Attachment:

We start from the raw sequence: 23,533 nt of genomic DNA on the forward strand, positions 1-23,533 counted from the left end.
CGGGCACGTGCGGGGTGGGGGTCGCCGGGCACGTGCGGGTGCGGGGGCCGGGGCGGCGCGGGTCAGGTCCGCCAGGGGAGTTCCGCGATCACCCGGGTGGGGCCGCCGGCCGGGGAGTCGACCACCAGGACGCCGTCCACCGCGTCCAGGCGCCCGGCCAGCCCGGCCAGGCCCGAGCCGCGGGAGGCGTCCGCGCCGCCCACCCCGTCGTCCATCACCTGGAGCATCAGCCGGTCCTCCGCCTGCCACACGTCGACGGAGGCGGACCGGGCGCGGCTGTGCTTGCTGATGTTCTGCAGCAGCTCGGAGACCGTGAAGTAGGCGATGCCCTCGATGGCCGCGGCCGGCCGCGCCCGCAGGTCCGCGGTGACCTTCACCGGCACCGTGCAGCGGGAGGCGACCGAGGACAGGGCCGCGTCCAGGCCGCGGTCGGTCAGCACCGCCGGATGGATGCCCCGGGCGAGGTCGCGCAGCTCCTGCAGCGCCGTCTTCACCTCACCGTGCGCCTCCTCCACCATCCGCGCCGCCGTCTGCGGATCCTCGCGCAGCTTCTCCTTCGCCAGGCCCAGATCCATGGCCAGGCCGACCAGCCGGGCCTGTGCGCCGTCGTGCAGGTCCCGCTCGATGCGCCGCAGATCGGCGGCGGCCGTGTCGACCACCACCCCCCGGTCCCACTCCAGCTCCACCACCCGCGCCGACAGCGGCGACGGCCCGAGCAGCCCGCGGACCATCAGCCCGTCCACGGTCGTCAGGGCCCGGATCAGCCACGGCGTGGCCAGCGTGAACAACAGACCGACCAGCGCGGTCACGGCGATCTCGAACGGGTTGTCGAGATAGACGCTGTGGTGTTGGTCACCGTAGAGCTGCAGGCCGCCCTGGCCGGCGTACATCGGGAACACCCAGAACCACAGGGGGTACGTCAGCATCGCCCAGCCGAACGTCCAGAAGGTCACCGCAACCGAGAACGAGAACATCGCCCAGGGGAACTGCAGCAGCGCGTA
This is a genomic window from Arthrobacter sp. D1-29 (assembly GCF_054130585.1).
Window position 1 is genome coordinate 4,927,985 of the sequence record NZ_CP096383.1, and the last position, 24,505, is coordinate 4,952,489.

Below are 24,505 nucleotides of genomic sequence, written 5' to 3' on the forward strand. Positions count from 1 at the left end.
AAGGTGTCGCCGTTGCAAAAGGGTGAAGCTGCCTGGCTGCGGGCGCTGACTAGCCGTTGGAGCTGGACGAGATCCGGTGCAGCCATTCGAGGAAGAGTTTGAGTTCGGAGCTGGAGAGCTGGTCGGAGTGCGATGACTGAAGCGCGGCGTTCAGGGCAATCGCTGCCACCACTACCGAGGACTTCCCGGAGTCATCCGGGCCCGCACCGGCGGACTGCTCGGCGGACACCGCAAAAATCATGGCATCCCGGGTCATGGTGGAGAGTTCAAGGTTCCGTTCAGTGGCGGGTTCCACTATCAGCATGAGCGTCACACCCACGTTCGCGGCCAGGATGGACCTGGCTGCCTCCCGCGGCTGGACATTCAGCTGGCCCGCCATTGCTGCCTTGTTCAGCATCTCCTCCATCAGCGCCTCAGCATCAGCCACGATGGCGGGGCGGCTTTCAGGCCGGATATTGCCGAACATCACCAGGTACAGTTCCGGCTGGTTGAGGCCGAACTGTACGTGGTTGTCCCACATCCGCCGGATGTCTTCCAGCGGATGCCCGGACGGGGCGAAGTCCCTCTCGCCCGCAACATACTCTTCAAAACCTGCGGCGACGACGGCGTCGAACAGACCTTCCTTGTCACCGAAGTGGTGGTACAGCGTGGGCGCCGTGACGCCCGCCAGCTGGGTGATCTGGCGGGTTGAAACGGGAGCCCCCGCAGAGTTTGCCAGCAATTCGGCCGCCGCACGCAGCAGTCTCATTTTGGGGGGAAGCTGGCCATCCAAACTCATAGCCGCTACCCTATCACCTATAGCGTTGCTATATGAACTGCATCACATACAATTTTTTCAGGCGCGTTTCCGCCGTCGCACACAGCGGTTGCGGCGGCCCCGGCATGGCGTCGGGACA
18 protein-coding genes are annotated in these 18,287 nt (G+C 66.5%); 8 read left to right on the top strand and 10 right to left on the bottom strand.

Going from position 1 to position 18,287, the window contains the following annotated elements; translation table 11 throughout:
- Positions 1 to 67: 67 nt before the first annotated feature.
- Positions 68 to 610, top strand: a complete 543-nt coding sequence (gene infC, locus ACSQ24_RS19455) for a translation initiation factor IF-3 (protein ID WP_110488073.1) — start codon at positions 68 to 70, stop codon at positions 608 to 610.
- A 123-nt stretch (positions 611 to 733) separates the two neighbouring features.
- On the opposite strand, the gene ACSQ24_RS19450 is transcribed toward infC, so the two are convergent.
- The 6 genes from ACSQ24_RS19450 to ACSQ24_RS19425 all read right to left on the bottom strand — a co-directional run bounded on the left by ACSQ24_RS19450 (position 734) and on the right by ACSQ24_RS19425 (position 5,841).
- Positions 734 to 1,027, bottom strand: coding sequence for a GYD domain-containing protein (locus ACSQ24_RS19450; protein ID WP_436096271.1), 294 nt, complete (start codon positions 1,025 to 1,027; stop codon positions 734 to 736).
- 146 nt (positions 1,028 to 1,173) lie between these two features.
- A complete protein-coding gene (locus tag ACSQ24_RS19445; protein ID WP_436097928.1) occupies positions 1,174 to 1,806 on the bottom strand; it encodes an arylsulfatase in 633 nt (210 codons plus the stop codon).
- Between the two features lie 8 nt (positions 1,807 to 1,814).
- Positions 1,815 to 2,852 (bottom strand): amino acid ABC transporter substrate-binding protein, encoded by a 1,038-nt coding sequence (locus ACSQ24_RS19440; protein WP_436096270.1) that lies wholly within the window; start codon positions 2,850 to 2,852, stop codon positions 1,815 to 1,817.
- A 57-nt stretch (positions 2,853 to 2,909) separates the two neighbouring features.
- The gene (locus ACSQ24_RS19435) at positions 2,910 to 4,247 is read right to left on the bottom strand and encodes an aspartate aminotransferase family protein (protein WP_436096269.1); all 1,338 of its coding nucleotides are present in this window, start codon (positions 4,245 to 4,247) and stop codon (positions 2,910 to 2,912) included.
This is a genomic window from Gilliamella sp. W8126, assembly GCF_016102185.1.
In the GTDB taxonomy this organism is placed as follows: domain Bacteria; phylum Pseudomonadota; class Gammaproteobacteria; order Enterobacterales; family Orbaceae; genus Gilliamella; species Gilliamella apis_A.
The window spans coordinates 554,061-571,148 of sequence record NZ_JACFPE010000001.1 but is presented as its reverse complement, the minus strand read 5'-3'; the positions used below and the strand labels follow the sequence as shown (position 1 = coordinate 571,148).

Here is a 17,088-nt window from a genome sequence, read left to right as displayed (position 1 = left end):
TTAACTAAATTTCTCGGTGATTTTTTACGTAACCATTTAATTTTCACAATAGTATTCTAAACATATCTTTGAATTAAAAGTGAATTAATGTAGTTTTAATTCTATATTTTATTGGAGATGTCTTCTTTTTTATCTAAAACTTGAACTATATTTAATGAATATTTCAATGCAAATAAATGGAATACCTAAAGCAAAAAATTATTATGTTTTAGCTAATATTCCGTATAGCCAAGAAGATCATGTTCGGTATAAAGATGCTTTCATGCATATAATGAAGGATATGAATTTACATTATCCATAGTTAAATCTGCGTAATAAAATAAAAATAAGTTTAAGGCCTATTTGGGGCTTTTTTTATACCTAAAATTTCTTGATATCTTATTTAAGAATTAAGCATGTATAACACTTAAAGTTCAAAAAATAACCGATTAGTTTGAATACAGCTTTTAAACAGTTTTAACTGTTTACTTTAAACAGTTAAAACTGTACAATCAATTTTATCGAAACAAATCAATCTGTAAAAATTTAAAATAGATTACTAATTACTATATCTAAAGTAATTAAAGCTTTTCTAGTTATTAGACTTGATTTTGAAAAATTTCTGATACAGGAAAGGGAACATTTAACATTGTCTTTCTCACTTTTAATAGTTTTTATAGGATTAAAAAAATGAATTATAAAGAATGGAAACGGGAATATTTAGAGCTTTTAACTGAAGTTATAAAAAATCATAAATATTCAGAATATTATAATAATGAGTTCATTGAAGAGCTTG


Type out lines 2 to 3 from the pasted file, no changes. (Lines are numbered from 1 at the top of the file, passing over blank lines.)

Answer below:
CGGGCACGTGCGGGGTGGGGGTCGCCGGGCACGTGCGGGTGCGGGGGCCGGGGCGGCGCGGGTCAGGTCCGCCAGGGGAGTTCCGCGATCACCCGGGTGGGGCCGCCGGCCGGGGAGTCGACCACCAGGACGCCGTCCACCGCGTCCAGGCGCCCGGCCAGCCCGGCCAGGCCCGAGCCGCGGGAGGCGTCCGCGCCGCCCACCCCGTCGTCCATCACCTGGAGCATCAGCCGGTCCTCCGCCTGCCACACGTCGACGGAGGCGGACCGGGCGCGGCTGTGCTTGCTGATGTTCTGCAGCAGCTCGGAGACCGTGAAGTAGGCGATGCCCTCGATGGCCGCGGCCGGCCGCGCCCGCAGGTCCGCGGTGACCTTCACCGGCACCGTGCAGCGGGAGGCGACCGAGGACAGGGCCGCGTCCAGGCCGCGGTCGGTCAGCACCGCCGGATGGATGCCCCGGGCGAGGTCGCGCAGCTCCTGCAGCGCCGTCTTCACCTCACCGTGCGCCTCCTCCACCATCCGCGCCGCCGTCTGCGGATCCTCGCGCAGCTTCTCCTTCGCCAGGCCCAGATCCATGGCCAGGCCGACCAGCCGGGCCTGTGCGCCGTCGTGCAGGTCCCGCTCGATGCGCCGCAGATCGGCGGCGGCCGTGTCGACCACCACCCCCCGGTCCCACTCCAGCTCCACCACCCGCGCCGACAGCGGCGACGGCCCGAGCAGCCCGCGGACCATCAGCCCGTCCACGGTCGTCAGGGCCCGGATCAGCCACGGCGTGGCCAGCGTGAACAACAGACCGACCAGCGCGGTCACGGCGATCTCGAACGGGTTGTCGAGATAGACGCTGTGGTGTTGGTCACCGTAGAGCTGCAGGCCGCCCTGGCCGGCGTACATCGGGAACACCCAGAACCACAGGGGGTACGTCAGCATCGCCCAGCCGAACGTCCAGAAGGTCACCGCAACCGAGAACGAGAACATCGCCCAGGGGAACTGCAGCAGCGCGTA
This is a genomic window from Arthrobacter sp. D1-29 (assembly GCF_054130585.1).